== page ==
“I love it,” she said, reminiscing about her history as a piano student, then later as a piano teacher. “I absolutely love it.”
As a resident in McIver Residence Hall, Armstrong-Carter has the benefit of having a piano in the lobby of her dorm.
“One of the benefits of being in a public area is that people will sometimes come and do duets, and it’ll be really fun,” she said.
Freshman biology and music major Daphne Knudsen agrees with the benefits of having a dorm piano after frequently using the one in the mail room of Ehringhaus Residence Hall.
“I do think it is (an asset) because the (piano) practice rooms are in Hill Hall, so it’s a good 20-minute walk from South Campus,” she said. “So if it’s really rainy or I’m cramped for time, it is nice to practice a little here.”
According to Rick Bradley, associate director of the Department of Housing and Residential Education, 11 out of the 32 residence halls around campus contain pianos: Alderman, McIver, Spencer, Morrison, Hinton James, Craige, Ehringhaus, Parker, Cobb, Ruffin and one in the Odum Village Apartments.
“With the exception of (the one in) Spencer, which was purchased from the Wesley Foundation in 2013, all of these pianos have been at these locations at least 15-plus years,” Bradley said.
Bradley notes that in buildings like Cobb where the pianos are in big, open lobby areas, students are more apt to sit and listen to their peers perform piano pieces. In buildings with pianos located in more private rooms, however, it is more of an individual practice space.
In dorms that don’t have lobbies — like Ruffin — pianos are located in converted lounge spaces.
“It’s not really conducive to having lots of people around,” Bradley said. “If somebody is playing in the lounge, then probably others don’t tend to go there.”
As an avid piano player, Armstrong-Carter agreed.
“The public location makes it a little bit difficult because people are often studying in here, but a lot of other people come and play it too.”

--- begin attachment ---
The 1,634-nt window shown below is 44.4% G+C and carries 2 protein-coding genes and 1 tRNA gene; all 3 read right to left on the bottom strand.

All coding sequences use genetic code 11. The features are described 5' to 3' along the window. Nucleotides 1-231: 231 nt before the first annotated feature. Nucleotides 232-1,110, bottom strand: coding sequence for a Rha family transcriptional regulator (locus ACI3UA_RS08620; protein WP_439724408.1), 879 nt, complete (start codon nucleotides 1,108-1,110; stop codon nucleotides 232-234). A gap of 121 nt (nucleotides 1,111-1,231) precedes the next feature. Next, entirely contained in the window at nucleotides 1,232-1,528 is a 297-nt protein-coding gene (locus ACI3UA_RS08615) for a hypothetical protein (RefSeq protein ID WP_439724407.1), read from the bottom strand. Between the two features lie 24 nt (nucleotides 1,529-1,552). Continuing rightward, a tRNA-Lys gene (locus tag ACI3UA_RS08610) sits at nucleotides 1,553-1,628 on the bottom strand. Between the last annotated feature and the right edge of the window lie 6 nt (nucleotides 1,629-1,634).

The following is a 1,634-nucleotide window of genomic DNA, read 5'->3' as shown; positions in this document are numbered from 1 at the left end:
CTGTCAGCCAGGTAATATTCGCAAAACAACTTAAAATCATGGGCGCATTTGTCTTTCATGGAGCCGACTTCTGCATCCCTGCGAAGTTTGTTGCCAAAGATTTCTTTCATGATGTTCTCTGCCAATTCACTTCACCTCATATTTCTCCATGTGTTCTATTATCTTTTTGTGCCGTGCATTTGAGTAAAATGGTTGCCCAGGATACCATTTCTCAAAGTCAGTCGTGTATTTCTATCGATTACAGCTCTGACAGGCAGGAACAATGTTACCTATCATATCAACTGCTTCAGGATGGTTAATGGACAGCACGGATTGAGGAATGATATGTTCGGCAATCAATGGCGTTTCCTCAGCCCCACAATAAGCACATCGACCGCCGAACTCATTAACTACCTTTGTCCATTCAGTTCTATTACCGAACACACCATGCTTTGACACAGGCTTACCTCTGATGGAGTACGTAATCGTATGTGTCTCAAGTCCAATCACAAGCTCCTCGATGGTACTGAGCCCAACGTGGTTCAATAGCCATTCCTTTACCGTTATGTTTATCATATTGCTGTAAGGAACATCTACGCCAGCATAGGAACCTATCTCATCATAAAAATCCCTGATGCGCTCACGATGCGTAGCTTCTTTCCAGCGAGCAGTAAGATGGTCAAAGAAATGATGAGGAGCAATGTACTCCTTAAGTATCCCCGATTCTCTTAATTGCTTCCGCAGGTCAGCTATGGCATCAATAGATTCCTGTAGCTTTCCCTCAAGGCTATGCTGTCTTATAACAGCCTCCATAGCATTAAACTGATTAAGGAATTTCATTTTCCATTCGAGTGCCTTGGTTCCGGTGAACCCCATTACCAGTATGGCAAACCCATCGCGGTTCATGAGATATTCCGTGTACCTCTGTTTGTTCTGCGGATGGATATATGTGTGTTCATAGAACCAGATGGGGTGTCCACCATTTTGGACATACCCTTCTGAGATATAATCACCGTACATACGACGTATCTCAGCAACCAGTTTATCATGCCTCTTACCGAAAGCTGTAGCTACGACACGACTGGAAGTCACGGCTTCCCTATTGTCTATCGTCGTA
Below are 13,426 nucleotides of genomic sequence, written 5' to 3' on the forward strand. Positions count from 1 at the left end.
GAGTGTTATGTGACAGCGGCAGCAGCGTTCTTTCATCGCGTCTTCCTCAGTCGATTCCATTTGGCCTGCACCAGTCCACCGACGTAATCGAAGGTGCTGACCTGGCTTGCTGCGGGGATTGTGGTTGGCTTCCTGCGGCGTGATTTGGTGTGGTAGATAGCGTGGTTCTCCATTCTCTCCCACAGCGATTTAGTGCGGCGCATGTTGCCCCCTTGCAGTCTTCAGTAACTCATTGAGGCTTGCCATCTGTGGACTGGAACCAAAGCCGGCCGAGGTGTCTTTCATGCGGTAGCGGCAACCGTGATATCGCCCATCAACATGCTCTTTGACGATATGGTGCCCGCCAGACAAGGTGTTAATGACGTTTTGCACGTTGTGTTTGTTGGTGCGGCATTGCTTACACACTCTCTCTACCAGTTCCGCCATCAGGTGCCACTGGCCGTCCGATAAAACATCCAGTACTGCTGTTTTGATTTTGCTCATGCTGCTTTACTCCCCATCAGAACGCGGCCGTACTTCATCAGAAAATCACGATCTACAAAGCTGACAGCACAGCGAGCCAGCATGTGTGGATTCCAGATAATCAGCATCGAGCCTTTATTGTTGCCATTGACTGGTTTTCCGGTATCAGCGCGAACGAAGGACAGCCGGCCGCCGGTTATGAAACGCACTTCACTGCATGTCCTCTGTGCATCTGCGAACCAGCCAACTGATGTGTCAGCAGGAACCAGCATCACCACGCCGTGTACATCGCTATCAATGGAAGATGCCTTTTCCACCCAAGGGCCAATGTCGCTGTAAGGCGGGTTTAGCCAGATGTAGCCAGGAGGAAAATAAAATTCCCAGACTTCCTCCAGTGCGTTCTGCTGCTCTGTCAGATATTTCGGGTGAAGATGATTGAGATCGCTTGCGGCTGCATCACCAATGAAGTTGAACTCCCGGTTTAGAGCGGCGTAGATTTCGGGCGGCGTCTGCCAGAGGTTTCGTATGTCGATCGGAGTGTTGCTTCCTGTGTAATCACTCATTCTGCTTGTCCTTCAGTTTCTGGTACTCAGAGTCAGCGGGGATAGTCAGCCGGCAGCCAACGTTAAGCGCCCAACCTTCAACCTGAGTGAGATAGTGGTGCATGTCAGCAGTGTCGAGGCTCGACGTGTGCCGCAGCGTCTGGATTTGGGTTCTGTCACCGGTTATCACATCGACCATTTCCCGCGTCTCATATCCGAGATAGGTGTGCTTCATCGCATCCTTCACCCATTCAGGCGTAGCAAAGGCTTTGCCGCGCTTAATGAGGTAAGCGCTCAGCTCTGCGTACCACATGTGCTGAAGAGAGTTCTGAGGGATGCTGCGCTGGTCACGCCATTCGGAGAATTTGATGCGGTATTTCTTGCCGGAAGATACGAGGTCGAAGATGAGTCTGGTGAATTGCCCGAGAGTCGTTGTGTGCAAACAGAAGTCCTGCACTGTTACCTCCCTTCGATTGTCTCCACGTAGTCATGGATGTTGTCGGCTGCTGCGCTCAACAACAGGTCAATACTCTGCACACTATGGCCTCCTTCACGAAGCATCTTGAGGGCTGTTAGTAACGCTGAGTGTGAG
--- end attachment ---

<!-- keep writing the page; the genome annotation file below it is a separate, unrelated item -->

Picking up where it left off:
Freshman Carley McAlarney is a music minor who doesn’t share the luxury of a piano in her dorm, Hardin. She says because her dorm doesn’t have a piano, she either plays on a keyboard in her room or has to walk to Hinton James to play, but she would much rather have a real piano in her own residence hall.
“It could be something to bring the community together,” she said. “I think it’s useful. And it could be fun, too.”
Bradley said most of the pianos were either purchased by the Residence Hall Association or donated by churches, the music program or former residents within the dorms, among others.
While the RHA is in charge of procuring the pianos, the housing department is responsible for professionally maintaining the instruments and keeping them in good playing condition for residents.
“We maintain (the pianos) in terms of tuning them manually,” Bradley said. “We pay for contractors or vendors to come and tune those for us as needed.”
Armstrong-Carter noted that the piano in her dorm is very old. She said there is no brand name on the piano, which is often a sign of an older model. She even demonstrated the age of the piano by attempting to play one of her favorite classical pieces. During the piece, she pointed out that some keys were either out of tune or were unable to be played at all.
“It’s not very well-maintained, to be honest,” Armstrong-Carter said. “It’s better than nothing, but you can look at the keys. A lot of them are out of tune, and a lot of them are dysfunctional.”
She further explained the condition of the instruments, saying she wished they were in better condition.
“They maintain them in the sense that they’re not tearing apart, but they’re not being regularly tuned,” Armstrong-Carter continued. “Pianos are supposed to be tuned every six months.”
Clara Yang, assistant professor of piano at UNC, agreed. She said because pianos are instruments frequently played by a lot of different people, they must be regularly tuned and regularly worked on in order to maintain the quality they have when first built.
“They get used to varying levels,” Bradley countered. “Some of the buildings were aware of them, and they get used very often, and some other buildings it’s rare that they seem to be used. Certainly (in) the buildings where they get used a lot people seem to enjoy them, and it seems to be sometimes a focal point. Students kind of hang around and listen to somebody play.”
Yang believes it’s important for students both experienced in piano and interested in learning the instrument to have access to a piano within their dorms.
“(Having the instrument in the dorms) encourages curiosity in piano,” she said. “It will only enrich your life.”
Although McAlarney, Armstrong-Carter and Knudsen agree the pianos are very important to enriching the dorm environment, all of them believe every dorm would benefit by having a better-maintained or improved quality of piano in their living space.
“It’s such an asset to the community,” Armstrong-Carter said. “It would be nice to have it a little bit better taken care of.”